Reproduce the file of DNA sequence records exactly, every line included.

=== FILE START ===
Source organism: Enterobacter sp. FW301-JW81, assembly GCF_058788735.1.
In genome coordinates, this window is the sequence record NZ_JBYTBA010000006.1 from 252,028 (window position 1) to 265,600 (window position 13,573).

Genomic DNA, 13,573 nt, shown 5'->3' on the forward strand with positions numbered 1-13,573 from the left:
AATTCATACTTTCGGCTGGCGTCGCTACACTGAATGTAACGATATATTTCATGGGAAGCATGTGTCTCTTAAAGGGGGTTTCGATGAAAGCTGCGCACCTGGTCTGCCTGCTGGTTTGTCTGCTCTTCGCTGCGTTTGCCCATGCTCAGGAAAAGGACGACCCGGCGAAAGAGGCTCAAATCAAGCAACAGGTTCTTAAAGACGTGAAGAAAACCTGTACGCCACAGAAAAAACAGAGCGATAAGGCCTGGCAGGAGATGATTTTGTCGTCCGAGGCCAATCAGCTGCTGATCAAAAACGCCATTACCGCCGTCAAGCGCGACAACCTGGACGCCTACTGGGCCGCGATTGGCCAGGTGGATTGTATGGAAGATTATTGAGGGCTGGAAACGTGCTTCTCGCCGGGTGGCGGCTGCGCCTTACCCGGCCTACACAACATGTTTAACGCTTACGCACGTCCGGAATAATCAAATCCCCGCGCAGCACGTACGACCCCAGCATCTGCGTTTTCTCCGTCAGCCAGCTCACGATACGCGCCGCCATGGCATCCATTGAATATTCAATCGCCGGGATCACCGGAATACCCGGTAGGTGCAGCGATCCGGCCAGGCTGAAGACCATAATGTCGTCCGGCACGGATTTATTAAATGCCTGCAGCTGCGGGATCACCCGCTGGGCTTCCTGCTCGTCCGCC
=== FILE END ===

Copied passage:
Source organism: Enterobacter sp. FW301-JW81, assembly GCF_058788735.1.
In genome coordinates, this window is the sequence record NZ_JBYTBA010000006.1 from 252,028 (window position 1) to 265,600 (window position 13,573).

Genomic DNA, 13,573 nt, shown 5'->3' on the forward strand with positions numbered 1-13,573 from the left:
AATTCATACTTTCGGCTGGCGTCGCTACACTGAATGTAACGATATATTTCATGGGAAGCATGTGTCTCTTAAAGGGGGTTTCGATGAAAGCTGCGCACCTGGTCTGCCTGCTGGTTTGTCTGCTCTTCGCTGCGTTTGCCCATGCTCAGGAAAAGGACGACCCGGCGAAAGAGGCTCAAATCAAGCAACAGGTTCTTAAAGACGTGAAGAAAACCTGTACGCCACAGAAAAAACAGAGCGATAAGGCCTGGCAGGAGATGATTTTGTCGTCCGAGGCCAATCAGCTGCTGATCAAAAACGCCATTACCGCCGTCAAGCGCGACAACCTGGACGCCTACTGGGCCGCGATTGGCCAGGTGGATTGTATGGAAGATTATTGAGGGCTGGAAACGTGCTTCTCGCCGGGTGGCGGCTGCGCCTTACCCGGCCTACACAACATGTTTAACGCTTACGCACGTCCGGAATAATCAAATCCCCGCGCAGCACGTACGACCCCAGCATCTGCGTTTTCTCCGTCAGCCAGCTCACGATACGCGCCGCCATGGCATCCATTGAATATTCAATCGCCGGGATCACCGGAATACCCGGTAGGTGCAGCGATCCGGCCAGGCTGAAGACCATAATGTCGTCCGGCACGGATTTATTAAATGCCTGCAGCTGCGGGATCACCCGCTGGGCTTCCTGCTCGTCCGCC